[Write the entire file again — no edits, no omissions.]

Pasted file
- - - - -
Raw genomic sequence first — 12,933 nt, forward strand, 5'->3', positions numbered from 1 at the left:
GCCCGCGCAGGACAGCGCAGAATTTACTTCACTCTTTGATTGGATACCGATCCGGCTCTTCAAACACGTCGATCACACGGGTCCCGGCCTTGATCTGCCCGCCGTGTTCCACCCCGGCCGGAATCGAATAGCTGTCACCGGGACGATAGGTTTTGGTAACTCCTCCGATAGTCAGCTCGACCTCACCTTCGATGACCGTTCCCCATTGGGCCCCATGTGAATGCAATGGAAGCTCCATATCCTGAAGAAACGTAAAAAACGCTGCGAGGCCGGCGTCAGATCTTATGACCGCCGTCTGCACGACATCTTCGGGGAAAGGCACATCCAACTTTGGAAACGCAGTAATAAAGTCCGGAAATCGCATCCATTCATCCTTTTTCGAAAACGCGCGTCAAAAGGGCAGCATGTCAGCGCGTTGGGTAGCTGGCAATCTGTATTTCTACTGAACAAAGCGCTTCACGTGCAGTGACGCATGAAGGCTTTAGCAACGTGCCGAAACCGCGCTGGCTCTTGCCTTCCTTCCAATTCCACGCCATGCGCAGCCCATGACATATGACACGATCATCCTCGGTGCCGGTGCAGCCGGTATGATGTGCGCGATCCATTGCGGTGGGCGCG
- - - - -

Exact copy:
Raw genomic sequence first — 12,933 nt, forward strand, 5'->3', positions numbered from 1 at the left:
GCCCGCGCAGGACAGCGCAGAATTTACTTCACTCTTTGATTGGATACCGATCCGGCTCTTCAAACACGTCGATCACACGGGTCCCGGCCTTGATCTGCCCGCCGTGTTCCACCCCGGCCGGAATCGAATAGCTGTCACCGGGACGATAGGTTTTGGTAACTCCTCCGATAGTCAGCTCGACCTCACCTTCGATGACCGTTCCCCATTGGGCCCCATGTGAATGCAATGGAAGCTCCATATCCTGAAGAAACGTAAAAAACGCTGCGAGGCCGGCGTCAGATCTTATGACCGCCGTCTGCACGACATCTTCGGGGAAAGGCACATCCAACTTTGGAAACGCAGTAATAAAGTCCGGAAATCGCATCCATTCATCCTTTTTCGAAAACGCGCGTCAAAAGGGCAGCATGTCAGCGCGTTGGGTAGCTGGCAATCTGTATTTCTACTGAACAAAGCGCTTCACGTGCAGTGACGCATGAAGGCTTTAGCAACGTGCCGAAACCGCGCTGGCTCTTGCCTTCCTTCCAATTCCACGCCATGCGCAGCCCATGACATATGACACGATCATCCTCGGTGCCGGTGCAGCCGGTATGATGTGCGCGATCCATTGCGGTGGGCGCG